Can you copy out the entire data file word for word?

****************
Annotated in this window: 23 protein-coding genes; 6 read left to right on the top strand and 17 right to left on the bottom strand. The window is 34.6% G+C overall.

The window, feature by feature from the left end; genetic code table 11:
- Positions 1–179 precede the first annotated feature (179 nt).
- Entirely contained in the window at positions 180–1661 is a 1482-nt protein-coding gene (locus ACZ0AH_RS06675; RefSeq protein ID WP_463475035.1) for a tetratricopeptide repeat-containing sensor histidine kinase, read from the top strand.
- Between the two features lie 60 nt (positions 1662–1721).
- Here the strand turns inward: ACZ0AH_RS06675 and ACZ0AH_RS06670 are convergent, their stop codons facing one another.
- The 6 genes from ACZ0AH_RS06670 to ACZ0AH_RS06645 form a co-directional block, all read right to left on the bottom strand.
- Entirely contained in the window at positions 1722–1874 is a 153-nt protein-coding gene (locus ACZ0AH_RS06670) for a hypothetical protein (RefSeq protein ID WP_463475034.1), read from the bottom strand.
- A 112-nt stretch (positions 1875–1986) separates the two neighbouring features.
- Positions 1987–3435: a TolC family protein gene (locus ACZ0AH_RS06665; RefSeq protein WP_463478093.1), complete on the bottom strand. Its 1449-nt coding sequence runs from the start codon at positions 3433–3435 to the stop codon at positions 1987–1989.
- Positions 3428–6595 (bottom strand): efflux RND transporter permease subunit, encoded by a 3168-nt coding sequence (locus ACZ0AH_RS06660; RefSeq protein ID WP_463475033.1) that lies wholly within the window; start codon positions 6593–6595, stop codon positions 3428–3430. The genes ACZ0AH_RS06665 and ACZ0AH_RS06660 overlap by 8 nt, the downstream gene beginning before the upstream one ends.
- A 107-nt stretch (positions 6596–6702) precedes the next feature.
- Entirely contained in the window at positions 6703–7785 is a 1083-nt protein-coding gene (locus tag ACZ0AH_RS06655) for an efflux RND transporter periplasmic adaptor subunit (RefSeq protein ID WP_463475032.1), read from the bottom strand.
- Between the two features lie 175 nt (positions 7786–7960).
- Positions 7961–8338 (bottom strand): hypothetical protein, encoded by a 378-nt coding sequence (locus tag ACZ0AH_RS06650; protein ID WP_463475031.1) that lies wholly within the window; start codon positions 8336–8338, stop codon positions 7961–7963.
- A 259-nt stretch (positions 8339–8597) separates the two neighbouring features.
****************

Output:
Annotated in this window: 23 protein-coding genes; 6 read left to right on the top strand and 17 right to left on the bottom strand. The window is 34.6% G+C overall.

The window, feature by feature from the left end; genetic code table 11:
- Positions 1–179 precede the first annotated feature (179 nt).
- Entirely contained in the window at positions 180–1661 is a 1482-nt protein-coding gene (locus ACZ0AH_RS06675; RefSeq protein ID WP_463475035.1) for a tetratricopeptide repeat-containing sensor histidine kinase, read from the top strand.
- Between the two features lie 60 nt (positions 1662–1721).
- Here the strand turns inward: ACZ0AH_RS06675 and ACZ0AH_RS06670 are convergent, their stop codons facing one another.
- The 6 genes from ACZ0AH_RS06670 to ACZ0AH_RS06645 form a co-directional block, all read right to left on the bottom strand.
- Entirely contained in the window at positions 1722–1874 is a 153-nt protein-coding gene (locus ACZ0AH_RS06670) for a hypothetical protein (RefSeq protein ID WP_463475034.1), read from the bottom strand.
- A 112-nt stretch (positions 1875–1986) separates the two neighbouring features.
- Positions 1987–3435: a TolC family protein gene (locus ACZ0AH_RS06665; RefSeq protein WP_463478093.1), complete on the bottom strand. Its 1449-nt coding sequence runs from the start codon at positions 3433–3435 to the stop codon at positions 1987–1989.
- Positions 3428–6595 (bottom strand): efflux RND transporter permease subunit, encoded by a 3168-nt coding sequence (locus ACZ0AH_RS06660; RefSeq protein ID WP_463475033.1) that lies wholly within the window; start codon positions 6593–6595, stop codon positions 3428–3430. The genes ACZ0AH_RS06665 and ACZ0AH_RS06660 overlap by 8 nt, the downstream gene beginning before the upstream one ends.
- A 107-nt stretch (positions 6596–6702) precedes the next feature.
- Entirely contained in the window at positions 6703–7785 is a 1083-nt protein-coding gene (locus tag ACZ0AH_RS06655) for an efflux RND transporter periplasmic adaptor subunit (RefSeq protein ID WP_463475032.1), read from the bottom strand.
- Between the two features lie 175 nt (positions 7786–7960).
- Positions 7961–8338 (bottom strand): hypothetical protein, encoded by a 378-nt coding sequence (locus tag ACZ0AH_RS06650; protein ID WP_463475031.1) that lies wholly within the window; start codon positions 8336–8338, stop codon positions 7961–7963.
- A 259-nt stretch (positions 8339–8597) separates the two neighbouring features.